Article

Plant spatial patterns identify alternative ecosystem multifunctionality states in global drylands

  • Nature Ecology & Evolution 1, Article number: 0003 (2017)
  • doi:10.1038/s41559-016-0003
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Abstract

The response of drylands to environmental gradients can be abrupt rather than gradual. These shifts largely occur unannounced and are difficult to reverse once they happen; their prompt detection is of crucial importance. The distribution of vegetation patch sizes may indicate the proximity to these shifts, but the use of this metric is hampered by a lack of large-scale studies relating these distributions to the provision of multiple ecosystem functions (multifunctionality) and comparing them to other ecosystem attributes, such as total plant cover. Here we sampled 115 dryland ecosystems across the globe and related their vegetation attributes (cover and patch size distributions) to multifunctionality. Multifunctionality followed a bimodal distribution across our sites, suggesting alternative states in the functioning of drylands. Although plant cover was the strongest predictor of multifunctionality when linear analyses were used, only patch size distributions reflected the bimodal distribution of multifunctionality observed. Differences in the coupling between nutrient cycles and in the importance of self-organizing biotic processes characterized the two multifunctionality states observed. Our findings support the use of vegetation patterns as indicators of ecosystem functioning in drylands and pave the way for developing effective strategies to monitor desertification processes.

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Acknowledgements

We thank D. Eldridge, E. Allan and M. Boer for comments and inputs on earlier versions of this manuscript, C. Xu for discussions during the processing of the images and all the members of the EPES-BIOCOM network for the collection of field data. This work was funded by the European Research Council under the European Community’s Seventh Framework Programme (FP7/2007–2013) and ERC grant agreement no. 242658 (BIOCOM). M.B. was supported by a FPU fellowship from the Spanish Ministry of Education, Culture and Sports (ref. AP2010-0759). F.T.M. acknowledges support from a Humboldt Research Award from the Alexander von Humboldt Foundation during writing of the manuscript. S.K. received funding from the European Union’s Seventh Framework Programme (FP7/2007–2013) under grant agreement no. 283068 (CASCADE).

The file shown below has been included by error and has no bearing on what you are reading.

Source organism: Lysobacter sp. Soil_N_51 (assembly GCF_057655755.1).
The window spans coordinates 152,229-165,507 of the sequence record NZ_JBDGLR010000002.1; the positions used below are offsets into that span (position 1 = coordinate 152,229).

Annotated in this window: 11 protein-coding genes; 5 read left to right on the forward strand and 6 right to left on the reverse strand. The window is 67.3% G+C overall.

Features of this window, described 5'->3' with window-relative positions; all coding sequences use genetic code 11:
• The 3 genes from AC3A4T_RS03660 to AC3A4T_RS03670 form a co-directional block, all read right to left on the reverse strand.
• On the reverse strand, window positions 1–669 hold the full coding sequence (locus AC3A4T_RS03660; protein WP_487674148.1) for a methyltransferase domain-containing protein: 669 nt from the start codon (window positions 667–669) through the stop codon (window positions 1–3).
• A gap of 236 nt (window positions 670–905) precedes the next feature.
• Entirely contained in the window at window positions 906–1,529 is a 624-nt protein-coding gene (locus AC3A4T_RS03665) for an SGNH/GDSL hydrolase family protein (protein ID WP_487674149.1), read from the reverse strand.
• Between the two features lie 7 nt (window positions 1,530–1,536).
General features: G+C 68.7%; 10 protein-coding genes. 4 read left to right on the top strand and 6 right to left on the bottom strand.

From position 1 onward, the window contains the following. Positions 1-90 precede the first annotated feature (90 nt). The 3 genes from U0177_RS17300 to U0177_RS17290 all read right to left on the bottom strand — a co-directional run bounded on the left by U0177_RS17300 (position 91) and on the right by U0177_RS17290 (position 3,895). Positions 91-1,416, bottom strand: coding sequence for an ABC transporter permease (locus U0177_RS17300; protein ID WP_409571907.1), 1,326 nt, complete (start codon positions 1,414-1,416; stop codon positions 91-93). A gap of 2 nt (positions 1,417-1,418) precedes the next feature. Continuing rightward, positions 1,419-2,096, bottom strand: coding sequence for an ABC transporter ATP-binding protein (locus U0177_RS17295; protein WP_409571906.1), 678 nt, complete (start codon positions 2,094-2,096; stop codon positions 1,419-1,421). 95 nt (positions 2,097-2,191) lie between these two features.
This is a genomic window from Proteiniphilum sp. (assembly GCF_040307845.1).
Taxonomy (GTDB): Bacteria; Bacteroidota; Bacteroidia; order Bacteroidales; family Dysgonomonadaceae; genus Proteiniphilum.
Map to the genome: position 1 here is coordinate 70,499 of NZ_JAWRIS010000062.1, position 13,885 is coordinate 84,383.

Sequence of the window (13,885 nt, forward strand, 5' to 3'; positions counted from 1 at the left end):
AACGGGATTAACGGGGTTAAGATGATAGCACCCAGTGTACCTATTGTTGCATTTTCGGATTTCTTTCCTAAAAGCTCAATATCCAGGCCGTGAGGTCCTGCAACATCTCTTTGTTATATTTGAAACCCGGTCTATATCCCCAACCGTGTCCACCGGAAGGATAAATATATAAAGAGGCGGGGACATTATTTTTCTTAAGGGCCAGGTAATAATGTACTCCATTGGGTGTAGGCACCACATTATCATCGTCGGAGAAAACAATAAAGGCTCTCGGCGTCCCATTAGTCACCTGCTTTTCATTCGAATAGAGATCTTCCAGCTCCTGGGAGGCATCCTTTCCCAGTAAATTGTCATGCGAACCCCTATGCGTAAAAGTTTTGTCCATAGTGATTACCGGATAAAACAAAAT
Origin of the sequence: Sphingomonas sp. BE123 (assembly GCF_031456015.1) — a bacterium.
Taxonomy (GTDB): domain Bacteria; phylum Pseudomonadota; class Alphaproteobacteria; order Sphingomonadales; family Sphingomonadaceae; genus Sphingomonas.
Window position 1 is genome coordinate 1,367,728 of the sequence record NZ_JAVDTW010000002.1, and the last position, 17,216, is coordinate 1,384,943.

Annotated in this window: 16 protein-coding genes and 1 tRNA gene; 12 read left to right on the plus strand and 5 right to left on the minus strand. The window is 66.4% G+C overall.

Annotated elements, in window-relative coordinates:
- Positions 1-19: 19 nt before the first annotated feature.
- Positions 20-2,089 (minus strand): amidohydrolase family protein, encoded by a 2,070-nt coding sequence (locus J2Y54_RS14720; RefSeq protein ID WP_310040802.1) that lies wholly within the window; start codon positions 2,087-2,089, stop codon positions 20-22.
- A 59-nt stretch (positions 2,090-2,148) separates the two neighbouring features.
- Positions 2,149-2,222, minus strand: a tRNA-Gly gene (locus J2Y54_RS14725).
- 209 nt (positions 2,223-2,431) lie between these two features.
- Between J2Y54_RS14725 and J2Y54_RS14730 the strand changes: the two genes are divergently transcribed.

Author information

Affiliations

  1. Departamento de Biología y Geología, Física y Química Inorgánica, Escuela Superior de Ciencias Experimentales y Tecnología, Universidad Rey Juan Carlos, C/Tulipán s/n, Móstoles 28933, Spain

    • Miguel Berdugo
    •  & Fernando T. Maestre
  2. Institut des Sciences de l’Evolution, BioDICée team, Université de Montpellier, CNRS, IRD, EPHE, CC 065, Place Eugène Bataillon, Montpellier 34095, Cedex 5, France.

    • Sonia Kéfi
  3. Institute of Plant Sciences, University of Bern, Altenbergrain 21, 3013 Bern, Switzerland

    • Santiago Soliveres

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Contributions

F.T.M. designed the study and coordinated field data acquisition. Data analyses were done by M.B., assisted by S.K. and S.S. The paper was written by M.B. and all authors substantially contributed to subsequent drafts.

Competing interests

The authors declare no competing financial interests.

Corresponding author

Correspondence to Miguel Berdugo.

Supplementary information

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    Supplementary information

    Supplementary Figures 1–9, Supplementary Table 1, Supplementary Methods, Supplementary References